Scaling products and teams
When I came on as CTO at Tithe.ly, I stepped away from the day-to-day runnings of Elvanto and focused my energy on the greater team which I have been blessed to grow from a handful of devs to now a team of about 40. We had several dev teams, some working on legacy software and others on new software. Again we needed a process.
Kanban was working well at Elvanto but we were maintaining a product. We weren’t building anything from scratch. With the new software we were building, we wanted to impose some deadlines so we felt to try Scrum again, with it’s fixed sprints to help keep us moving. This time we took Scrum head-on with a dedicated Product Owner and Scrum Master. Again the structure was good but we just didn’t seem to be moving quickly enough. Morale dwindled as time went on. We still had a habit of not understanding all the pieces, we went down rabbit holes, spent time on the wrong things, and had to try to explain to leadership why we were taking so long.
The same old problems were appearing. Something had to shift.
A change in mindset
Before reading Ryan Singer’s book Shape Up, the team at Basecamp seemed to have all their ducks in a row. They were productive, they released great features, their customers loved them, so did I, they were just so practical in everything they did.
After reading their book, something that stuck in my mind out of everything was “fixed deadline, variable scope”. In simpler terms “build the best version you can in the time you have been given”.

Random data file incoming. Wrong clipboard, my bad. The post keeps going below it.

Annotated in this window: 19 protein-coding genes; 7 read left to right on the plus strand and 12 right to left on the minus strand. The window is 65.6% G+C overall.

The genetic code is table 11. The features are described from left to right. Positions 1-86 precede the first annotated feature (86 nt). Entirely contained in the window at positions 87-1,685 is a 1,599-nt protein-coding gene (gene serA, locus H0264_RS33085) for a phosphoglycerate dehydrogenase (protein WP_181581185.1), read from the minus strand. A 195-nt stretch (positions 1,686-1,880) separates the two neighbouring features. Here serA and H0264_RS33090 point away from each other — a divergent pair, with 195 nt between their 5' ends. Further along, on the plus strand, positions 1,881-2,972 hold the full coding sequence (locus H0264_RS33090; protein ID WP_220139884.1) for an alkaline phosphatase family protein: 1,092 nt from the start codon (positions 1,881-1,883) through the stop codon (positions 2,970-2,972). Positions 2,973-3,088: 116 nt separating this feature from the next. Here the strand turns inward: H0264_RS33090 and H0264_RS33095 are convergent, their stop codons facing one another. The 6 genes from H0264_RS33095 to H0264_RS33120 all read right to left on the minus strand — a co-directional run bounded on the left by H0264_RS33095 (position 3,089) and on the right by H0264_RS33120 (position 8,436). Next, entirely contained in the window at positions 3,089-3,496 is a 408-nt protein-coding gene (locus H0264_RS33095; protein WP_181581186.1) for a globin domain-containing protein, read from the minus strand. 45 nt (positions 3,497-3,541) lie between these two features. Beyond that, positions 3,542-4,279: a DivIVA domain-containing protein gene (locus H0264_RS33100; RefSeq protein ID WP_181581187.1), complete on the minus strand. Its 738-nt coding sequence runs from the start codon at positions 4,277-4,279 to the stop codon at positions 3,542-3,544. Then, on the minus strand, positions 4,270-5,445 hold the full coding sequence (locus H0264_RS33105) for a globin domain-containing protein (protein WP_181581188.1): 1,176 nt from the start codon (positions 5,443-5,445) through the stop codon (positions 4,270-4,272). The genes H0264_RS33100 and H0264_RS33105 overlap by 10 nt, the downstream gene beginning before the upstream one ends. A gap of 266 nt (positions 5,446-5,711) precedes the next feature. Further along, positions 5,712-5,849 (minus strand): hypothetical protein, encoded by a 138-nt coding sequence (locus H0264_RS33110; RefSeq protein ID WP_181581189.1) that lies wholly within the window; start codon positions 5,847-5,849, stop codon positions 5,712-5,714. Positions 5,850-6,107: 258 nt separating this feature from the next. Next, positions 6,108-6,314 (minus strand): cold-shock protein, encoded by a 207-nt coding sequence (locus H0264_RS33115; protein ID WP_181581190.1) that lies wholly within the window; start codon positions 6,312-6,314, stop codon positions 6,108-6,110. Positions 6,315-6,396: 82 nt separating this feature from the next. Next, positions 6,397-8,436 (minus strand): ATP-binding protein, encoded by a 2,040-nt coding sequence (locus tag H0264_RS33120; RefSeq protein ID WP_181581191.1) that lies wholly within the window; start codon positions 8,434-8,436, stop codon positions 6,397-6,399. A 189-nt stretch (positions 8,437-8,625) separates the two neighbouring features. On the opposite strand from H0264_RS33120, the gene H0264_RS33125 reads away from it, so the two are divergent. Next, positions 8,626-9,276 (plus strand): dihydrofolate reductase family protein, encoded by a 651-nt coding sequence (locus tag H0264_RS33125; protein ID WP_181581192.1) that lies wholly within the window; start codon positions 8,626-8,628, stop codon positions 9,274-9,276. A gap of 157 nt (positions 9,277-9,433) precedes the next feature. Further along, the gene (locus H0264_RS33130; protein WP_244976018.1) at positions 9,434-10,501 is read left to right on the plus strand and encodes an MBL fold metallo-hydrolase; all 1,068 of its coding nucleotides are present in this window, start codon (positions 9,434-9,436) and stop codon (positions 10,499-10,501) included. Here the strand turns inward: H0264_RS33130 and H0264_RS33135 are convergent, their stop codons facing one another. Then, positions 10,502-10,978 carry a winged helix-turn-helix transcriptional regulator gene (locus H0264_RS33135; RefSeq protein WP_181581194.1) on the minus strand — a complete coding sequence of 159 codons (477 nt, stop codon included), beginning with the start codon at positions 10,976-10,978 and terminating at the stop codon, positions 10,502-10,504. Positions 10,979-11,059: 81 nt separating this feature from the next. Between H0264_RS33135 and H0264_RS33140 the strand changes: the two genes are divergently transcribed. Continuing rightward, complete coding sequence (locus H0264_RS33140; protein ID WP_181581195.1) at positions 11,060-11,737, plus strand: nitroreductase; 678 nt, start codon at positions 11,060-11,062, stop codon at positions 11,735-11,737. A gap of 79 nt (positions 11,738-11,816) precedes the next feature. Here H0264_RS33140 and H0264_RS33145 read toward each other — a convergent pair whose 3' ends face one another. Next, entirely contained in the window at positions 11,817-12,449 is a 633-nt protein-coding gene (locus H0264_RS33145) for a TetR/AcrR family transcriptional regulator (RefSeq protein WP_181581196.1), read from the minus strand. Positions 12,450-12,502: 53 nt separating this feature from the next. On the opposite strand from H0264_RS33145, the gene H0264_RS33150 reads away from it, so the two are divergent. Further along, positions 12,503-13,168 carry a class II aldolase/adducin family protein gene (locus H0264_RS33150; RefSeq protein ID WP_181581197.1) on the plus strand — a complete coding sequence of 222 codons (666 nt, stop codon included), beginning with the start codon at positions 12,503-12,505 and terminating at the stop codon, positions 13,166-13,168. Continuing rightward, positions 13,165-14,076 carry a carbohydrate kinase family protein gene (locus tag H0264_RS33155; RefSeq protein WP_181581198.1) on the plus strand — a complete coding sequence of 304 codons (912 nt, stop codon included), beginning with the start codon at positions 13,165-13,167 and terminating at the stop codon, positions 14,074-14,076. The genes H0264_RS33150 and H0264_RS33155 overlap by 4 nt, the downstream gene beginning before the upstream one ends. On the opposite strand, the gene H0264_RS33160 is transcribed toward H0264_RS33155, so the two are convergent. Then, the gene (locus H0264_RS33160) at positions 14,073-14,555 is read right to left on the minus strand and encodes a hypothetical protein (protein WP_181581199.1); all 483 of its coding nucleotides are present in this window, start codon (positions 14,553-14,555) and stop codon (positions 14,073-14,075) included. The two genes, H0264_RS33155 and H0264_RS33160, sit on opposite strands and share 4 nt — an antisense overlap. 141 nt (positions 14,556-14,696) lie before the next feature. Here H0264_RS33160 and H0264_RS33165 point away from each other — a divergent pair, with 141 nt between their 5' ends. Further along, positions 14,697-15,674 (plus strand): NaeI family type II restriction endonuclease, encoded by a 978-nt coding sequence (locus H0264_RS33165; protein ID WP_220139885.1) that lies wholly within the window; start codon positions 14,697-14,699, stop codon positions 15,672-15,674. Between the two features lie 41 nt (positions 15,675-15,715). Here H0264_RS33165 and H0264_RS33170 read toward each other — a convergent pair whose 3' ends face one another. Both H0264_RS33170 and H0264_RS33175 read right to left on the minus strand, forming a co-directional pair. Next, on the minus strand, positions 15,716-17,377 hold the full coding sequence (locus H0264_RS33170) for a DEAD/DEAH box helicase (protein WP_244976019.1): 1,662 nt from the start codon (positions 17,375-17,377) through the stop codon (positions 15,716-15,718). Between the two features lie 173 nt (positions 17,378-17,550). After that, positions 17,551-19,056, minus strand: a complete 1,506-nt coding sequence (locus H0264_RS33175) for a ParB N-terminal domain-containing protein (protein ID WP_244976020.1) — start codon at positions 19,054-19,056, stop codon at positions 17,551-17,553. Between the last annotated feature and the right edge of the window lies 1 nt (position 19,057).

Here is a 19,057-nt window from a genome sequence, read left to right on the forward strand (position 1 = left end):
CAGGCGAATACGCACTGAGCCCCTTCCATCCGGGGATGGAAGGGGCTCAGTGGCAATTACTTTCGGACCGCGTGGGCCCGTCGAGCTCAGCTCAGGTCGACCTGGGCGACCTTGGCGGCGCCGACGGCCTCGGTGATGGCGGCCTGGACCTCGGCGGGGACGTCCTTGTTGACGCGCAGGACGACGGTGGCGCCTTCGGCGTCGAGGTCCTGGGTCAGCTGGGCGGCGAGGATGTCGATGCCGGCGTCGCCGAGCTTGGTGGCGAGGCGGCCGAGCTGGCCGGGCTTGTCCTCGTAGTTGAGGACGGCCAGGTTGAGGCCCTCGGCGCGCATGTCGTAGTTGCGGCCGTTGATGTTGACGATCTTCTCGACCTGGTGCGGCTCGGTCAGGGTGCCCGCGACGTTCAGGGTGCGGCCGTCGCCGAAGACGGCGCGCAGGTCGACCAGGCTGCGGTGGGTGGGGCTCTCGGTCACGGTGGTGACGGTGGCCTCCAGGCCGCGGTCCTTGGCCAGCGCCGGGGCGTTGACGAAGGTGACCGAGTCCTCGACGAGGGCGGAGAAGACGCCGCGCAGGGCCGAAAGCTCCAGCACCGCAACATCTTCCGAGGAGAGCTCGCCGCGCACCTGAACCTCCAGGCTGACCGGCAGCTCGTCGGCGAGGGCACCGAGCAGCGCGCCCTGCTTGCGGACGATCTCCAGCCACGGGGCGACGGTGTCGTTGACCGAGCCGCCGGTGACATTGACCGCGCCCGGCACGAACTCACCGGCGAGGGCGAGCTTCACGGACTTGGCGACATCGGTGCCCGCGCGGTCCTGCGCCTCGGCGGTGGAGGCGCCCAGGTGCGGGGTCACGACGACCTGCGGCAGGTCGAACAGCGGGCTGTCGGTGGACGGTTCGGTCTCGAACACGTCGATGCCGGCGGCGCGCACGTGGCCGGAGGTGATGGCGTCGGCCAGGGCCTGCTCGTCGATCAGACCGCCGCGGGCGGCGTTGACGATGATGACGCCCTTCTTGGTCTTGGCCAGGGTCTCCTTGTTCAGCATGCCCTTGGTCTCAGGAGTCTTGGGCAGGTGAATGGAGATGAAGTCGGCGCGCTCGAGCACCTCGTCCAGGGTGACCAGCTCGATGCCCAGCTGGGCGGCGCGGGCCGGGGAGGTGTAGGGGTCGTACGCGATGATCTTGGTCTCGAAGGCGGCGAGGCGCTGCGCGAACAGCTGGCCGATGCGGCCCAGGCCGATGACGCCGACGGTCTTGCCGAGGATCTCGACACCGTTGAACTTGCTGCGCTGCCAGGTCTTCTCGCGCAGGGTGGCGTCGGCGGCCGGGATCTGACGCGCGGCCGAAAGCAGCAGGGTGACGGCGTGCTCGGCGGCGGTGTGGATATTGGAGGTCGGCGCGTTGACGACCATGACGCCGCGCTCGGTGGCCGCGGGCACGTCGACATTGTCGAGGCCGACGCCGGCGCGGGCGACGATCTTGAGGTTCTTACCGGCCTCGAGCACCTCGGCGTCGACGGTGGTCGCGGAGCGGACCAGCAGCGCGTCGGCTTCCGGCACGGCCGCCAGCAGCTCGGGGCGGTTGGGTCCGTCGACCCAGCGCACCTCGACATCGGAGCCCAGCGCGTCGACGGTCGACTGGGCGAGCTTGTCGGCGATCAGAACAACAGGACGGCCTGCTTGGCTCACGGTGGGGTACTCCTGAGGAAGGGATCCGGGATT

It struck me, I’d been doing it all wrong. I realized all along it wasn’t the processes that were failing, it was the mindset. I was promoting “build the best version you can” and this flowed into how we planned out a feature (which was generally over baked and solved every edge case under the sun) and how we wrote our code (we spent too much time on unimportant things).
Fixed deadline, variable scope
I was starting to get a grip on things as Tithe.ly’s CTO so I had an opportunity to go back to Elvanto and see how I could bring this new mindset to the team.
The team was still chugging along with Kanban and they were so inefficient. Without the right mindset, that team had become less focused and even less productive. They were context switching all the time and tasks that should take a week literally took 3 months.
One of the biggest things I noticed right away was their mindset. It was the exact mindset I had left them with a couple of years earlier. They continued on from what I had started and it was killing the team. I was so frustrated and upset at myself. I’d left the worst kind of legacy in that team.
So I set out on a journey to first change their mindset and secondly implement a process that allowed the team to become focused and productive. 8 weeks later, that team had shipped two pretty decent features all thanks to a change in mindset, a complimentary process, and some strong leadership. What was a very unproductive team became one of our most efficient teams here at Tithe.ly. This blew my mind at how quickly things had turned around and I was excited to try the process out in other teams.